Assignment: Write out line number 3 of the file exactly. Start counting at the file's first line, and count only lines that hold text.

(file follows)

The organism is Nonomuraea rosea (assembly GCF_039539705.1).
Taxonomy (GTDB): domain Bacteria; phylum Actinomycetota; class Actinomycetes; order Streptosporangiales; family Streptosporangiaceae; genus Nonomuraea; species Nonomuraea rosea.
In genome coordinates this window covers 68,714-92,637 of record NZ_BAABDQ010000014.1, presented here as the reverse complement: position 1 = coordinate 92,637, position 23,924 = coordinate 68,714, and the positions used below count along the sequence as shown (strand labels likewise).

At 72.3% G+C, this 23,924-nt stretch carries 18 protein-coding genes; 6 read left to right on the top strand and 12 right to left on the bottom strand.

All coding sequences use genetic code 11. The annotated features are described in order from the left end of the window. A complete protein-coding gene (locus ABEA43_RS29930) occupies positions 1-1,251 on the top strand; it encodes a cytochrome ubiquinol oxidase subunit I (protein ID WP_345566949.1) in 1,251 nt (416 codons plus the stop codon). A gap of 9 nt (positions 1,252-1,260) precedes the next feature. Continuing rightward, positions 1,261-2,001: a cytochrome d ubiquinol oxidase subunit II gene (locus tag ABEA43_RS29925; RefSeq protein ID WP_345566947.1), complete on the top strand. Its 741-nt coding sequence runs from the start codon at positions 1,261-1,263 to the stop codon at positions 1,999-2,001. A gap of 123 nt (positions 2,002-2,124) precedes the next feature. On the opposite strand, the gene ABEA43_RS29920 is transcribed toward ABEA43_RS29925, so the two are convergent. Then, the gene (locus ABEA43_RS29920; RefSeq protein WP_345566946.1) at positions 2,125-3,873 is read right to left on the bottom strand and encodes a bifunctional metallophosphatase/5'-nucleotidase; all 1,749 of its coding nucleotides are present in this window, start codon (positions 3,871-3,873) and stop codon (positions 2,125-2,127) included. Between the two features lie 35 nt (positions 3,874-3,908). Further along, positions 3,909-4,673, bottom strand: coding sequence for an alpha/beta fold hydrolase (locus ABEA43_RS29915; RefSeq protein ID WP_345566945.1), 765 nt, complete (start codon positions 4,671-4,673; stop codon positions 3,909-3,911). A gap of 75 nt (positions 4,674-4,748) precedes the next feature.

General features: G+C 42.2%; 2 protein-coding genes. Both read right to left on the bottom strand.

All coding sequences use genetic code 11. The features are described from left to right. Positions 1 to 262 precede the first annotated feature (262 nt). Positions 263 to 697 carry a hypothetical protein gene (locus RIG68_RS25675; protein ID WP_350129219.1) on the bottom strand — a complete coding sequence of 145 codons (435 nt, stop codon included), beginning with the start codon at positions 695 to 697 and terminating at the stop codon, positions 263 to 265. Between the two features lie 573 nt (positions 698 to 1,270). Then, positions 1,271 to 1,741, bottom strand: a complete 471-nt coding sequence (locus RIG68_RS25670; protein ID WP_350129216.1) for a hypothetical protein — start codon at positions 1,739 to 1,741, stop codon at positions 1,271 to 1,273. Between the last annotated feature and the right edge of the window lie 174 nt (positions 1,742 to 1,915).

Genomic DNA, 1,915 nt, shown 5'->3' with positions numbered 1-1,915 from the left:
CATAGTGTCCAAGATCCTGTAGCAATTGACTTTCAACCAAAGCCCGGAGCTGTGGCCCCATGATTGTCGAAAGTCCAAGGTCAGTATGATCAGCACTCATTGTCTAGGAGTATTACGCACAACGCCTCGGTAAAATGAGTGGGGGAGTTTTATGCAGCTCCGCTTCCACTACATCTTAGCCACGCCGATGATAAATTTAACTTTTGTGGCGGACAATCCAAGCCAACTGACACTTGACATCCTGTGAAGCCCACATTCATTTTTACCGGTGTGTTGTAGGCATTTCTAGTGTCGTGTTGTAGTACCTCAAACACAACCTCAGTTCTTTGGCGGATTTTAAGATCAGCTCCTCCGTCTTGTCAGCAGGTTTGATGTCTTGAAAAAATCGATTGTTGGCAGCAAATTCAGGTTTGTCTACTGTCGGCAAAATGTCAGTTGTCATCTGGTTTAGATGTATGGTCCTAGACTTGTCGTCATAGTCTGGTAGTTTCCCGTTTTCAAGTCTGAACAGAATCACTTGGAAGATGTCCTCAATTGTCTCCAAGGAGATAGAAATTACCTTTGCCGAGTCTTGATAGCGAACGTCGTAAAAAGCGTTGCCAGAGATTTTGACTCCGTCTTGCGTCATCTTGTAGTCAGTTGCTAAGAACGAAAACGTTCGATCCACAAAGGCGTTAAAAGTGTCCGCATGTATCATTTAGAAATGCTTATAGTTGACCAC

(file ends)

In genome coordinates this window covers 68,714-92,637 of record NZ_BAABDQ010000014.1, presented here as the reverse complement: position 1 = coordinate 92,637, position 23,924 = coordinate 68,714, and the positions used below count along the sequence as shown (strand labels likewise).